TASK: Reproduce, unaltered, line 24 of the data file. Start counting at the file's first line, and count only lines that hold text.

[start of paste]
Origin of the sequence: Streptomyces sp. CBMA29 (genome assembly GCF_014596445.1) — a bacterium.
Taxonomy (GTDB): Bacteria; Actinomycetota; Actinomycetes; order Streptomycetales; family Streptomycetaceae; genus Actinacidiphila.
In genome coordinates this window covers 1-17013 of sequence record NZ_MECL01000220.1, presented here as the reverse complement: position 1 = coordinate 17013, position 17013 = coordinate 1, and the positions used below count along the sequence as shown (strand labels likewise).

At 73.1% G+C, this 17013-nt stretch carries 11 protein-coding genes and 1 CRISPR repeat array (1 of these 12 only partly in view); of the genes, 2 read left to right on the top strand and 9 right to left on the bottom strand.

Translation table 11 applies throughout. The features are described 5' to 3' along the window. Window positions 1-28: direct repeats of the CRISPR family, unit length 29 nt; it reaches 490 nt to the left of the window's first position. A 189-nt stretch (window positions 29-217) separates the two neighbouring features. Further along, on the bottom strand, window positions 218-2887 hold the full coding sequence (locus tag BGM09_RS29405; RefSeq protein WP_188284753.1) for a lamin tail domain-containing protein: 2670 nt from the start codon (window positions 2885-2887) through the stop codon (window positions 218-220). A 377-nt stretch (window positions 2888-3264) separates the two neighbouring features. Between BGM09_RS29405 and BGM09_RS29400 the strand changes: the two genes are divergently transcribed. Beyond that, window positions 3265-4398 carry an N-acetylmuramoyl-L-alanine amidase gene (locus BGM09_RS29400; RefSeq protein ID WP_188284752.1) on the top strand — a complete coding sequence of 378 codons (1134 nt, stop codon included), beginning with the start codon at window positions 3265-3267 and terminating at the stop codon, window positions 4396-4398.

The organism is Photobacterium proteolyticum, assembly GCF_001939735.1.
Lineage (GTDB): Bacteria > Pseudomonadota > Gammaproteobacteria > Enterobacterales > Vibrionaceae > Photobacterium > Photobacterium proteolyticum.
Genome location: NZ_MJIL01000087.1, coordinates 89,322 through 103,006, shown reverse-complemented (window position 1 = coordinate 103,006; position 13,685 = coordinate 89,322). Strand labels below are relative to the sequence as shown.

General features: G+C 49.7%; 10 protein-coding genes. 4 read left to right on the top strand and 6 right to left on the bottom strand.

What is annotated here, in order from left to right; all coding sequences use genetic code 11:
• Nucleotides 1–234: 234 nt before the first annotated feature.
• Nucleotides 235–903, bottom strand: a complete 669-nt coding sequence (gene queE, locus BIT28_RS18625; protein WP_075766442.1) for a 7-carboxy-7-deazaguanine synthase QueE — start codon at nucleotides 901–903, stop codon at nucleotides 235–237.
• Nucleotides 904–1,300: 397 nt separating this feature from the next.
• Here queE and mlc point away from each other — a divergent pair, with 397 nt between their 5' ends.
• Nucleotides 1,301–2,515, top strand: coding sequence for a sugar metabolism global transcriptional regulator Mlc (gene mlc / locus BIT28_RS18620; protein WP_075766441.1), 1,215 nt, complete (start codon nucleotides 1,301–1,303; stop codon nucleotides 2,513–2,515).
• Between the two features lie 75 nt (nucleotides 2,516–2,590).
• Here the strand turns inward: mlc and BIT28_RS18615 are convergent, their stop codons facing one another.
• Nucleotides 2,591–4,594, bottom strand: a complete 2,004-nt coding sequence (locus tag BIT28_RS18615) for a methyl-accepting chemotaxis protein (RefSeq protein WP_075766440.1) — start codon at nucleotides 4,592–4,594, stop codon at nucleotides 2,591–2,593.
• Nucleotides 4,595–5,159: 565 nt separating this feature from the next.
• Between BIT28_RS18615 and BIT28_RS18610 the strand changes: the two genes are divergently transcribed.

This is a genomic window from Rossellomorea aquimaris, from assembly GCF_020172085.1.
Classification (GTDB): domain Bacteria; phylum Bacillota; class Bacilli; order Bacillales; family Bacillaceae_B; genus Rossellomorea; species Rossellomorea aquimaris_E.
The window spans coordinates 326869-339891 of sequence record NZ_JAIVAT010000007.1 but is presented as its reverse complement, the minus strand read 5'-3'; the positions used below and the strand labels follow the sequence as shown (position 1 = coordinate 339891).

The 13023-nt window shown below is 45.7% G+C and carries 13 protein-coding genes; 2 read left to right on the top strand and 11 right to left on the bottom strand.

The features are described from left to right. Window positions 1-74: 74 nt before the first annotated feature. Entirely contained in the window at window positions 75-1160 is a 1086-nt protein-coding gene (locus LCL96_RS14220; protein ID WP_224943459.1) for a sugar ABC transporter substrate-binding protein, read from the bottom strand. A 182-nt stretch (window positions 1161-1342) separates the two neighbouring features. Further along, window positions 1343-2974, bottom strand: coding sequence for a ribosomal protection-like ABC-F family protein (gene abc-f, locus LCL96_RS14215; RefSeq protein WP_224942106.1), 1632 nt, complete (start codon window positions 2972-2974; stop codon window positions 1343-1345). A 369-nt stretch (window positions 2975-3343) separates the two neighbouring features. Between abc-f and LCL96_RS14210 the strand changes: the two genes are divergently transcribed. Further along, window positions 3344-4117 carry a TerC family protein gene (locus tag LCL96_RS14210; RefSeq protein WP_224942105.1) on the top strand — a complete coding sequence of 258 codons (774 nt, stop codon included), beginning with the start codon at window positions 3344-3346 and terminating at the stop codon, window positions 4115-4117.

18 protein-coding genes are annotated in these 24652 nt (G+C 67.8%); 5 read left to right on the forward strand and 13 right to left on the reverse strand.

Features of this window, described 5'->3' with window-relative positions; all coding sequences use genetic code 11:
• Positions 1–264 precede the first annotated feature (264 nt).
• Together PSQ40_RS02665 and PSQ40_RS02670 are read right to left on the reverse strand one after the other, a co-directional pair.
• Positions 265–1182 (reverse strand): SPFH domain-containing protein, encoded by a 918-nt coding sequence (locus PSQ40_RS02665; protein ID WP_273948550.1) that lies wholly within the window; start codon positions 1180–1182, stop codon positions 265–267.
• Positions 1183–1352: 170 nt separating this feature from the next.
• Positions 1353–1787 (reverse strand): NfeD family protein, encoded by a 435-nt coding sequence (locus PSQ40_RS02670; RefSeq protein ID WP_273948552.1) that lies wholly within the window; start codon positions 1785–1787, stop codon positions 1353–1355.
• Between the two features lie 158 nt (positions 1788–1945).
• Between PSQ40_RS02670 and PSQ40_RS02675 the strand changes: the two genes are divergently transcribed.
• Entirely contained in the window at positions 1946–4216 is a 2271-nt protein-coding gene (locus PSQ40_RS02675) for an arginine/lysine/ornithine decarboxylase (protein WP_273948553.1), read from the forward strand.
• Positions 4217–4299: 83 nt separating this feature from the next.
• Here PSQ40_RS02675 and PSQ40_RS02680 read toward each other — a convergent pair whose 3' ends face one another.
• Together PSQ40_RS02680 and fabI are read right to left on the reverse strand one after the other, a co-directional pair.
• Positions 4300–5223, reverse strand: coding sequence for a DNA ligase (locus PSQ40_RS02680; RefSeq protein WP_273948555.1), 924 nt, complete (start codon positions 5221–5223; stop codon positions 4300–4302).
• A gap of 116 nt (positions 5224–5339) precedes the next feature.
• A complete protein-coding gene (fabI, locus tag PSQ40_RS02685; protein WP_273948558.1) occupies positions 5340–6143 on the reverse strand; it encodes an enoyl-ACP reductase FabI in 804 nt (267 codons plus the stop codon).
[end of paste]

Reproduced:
The 13023-nt window shown below is 45.7% G+C and carries 13 protein-coding genes; 2 read left to right on the top strand and 11 right to left on the bottom strand.